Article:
Yes, it’s come round again ‘it’s the most wonderful time of the year’ (or the most expensive at least!). With preparations in full swing as we are just about to enter December, here are some top tips on how to enjoy the festive season without paying for it the rest of the year.
When you think of Christmas, this is probably the first thing you think about. Forgetting the controversy about how commercialised Christmas has become, there are a few things you can do to dish out those gifts whilst still saving the pennies.
- Make something
Okay, so you probably think that this option was no longer viable once you reached the age of 10, but there are plenty of things that you can make from scratch, that while more heartfelt than shop-bought gifts, are still not tacky. From blankets and scarves, to cakes and even your own Christmas cards! Who knows you might even enjoy being creative, and it sure looks a lot more thoughtful than one of those 3 for 2 baths sets from Boots!
- Secret Santa- it
If you’re one of those lucky people with hundreds of Facebook friends, all of whom are expecting a present this year- why not suggest a secret santa? Each person will get a much more thoughtful gift (rather than 16 boxes of chocolates!) and it will also protect your bank account!
- Buy in bulk
For those generic gifts that you are obliged to buy; be it for co-workers or your children’s friends, take advantage of the supermarket offers! I would even suggest stocking up on a few more than you need- just to avoid those embarrassing moments where you have to rush out last minute for someone that you had forgotten.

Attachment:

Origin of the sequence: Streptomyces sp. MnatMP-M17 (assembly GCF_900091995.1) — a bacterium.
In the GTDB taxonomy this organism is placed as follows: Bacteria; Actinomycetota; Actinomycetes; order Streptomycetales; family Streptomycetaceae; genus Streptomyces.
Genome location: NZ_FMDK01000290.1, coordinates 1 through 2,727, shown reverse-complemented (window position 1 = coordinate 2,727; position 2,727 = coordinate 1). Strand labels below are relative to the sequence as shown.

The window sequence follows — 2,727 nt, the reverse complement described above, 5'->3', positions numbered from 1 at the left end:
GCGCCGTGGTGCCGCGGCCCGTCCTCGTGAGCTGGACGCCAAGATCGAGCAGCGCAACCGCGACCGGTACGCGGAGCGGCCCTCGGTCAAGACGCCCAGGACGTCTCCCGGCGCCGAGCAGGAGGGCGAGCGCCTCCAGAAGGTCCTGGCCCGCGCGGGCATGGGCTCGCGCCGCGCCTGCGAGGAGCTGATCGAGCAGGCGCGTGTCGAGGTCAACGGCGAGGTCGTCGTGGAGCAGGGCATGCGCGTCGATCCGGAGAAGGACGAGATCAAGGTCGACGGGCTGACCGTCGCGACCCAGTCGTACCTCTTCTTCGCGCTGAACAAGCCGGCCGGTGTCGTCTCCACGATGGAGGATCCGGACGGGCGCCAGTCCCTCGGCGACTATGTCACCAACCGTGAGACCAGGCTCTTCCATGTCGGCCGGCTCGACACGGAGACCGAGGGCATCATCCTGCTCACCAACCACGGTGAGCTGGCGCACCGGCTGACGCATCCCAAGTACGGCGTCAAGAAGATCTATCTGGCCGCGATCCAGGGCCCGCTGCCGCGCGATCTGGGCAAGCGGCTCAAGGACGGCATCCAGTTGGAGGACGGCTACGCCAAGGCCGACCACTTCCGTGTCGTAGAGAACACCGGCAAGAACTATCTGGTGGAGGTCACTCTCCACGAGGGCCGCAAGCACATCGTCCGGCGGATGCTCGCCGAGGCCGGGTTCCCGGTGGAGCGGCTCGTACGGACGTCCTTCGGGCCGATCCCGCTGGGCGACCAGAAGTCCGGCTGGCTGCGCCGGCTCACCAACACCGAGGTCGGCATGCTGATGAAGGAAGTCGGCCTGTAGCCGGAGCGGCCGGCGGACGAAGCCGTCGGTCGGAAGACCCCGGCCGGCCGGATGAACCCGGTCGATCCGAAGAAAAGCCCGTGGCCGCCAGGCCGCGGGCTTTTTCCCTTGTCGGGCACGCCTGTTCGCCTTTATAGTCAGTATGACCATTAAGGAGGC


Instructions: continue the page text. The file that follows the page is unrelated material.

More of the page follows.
Food is the other thing we tend to starve our bank accounts for over the holiday season. You have to remember that food really isn’t the point of Christmas, and to be honest by the time your guests have had five mince pies, I highly doubt they’re going to notice if your stuffing came from Waitrose or Aldi!
- Go to cheaper supermarkets
There seems to be an unreasonable prejudice against the likes of Aldi and Lidl, their food thought to be cheap and therefore unpleasant. It’s not true! Shopping at one of the cheaper supermarkets is guaranteed to massively reduce the cost of your Christmas feast and the difference in taste will be barely noticeable- if at all!
- Say yes to offers
If your family expect you to produce a Christmas feast fit for 18 adults, 13 hungry children and the occasional baby- the least they can do is offer to provide a couple of the condiments. Do not be ashamed to agree- as well as saving money, this will save you valuable time on the day itself.
- Treat yourself
Christmas is a special day after all, and it does only happen once a year, so after having bought all your essentials in Lidl, why not take a trip to M&S and buy those melt-in-the-mouth mince pies or extra crunchy roast potatoes.
The last major expense of the festive weeks goes into looking pretty for all the parties you must attend. People often feel the necessity to purchase several new outfits each year for this occasion, especially if they’ve eaten one too many chocolates and their usual party outfits are feeling a bit tight!
It is definitely not essential to have a new dress every New Year’s Eve, let’s be honest the number of Champagne glasses the other guests manage to down is a sure guarantee that they won’t remember what you were wearing last year anyway! Perhaps style your make-up or hair differently if you’re that worried about someone recognising your look from last year.
- Cheaper Shops
If you do insist on a new outfit, it does not necessarily have to include the latest designer handbag or heels. New Look, Forever 21 and River Island are all cheaper shops that do a fantastic range of festive clothing- and I promise you, no one will be able to tell the difference between one tiny black dress and another tiny black dress!
There we go, this is my guide to keeping those piggy banks full (or reasonably so anyway!) over the coming few weeks. As an incentive, remember any money that you save, might come in useful during the January Sales!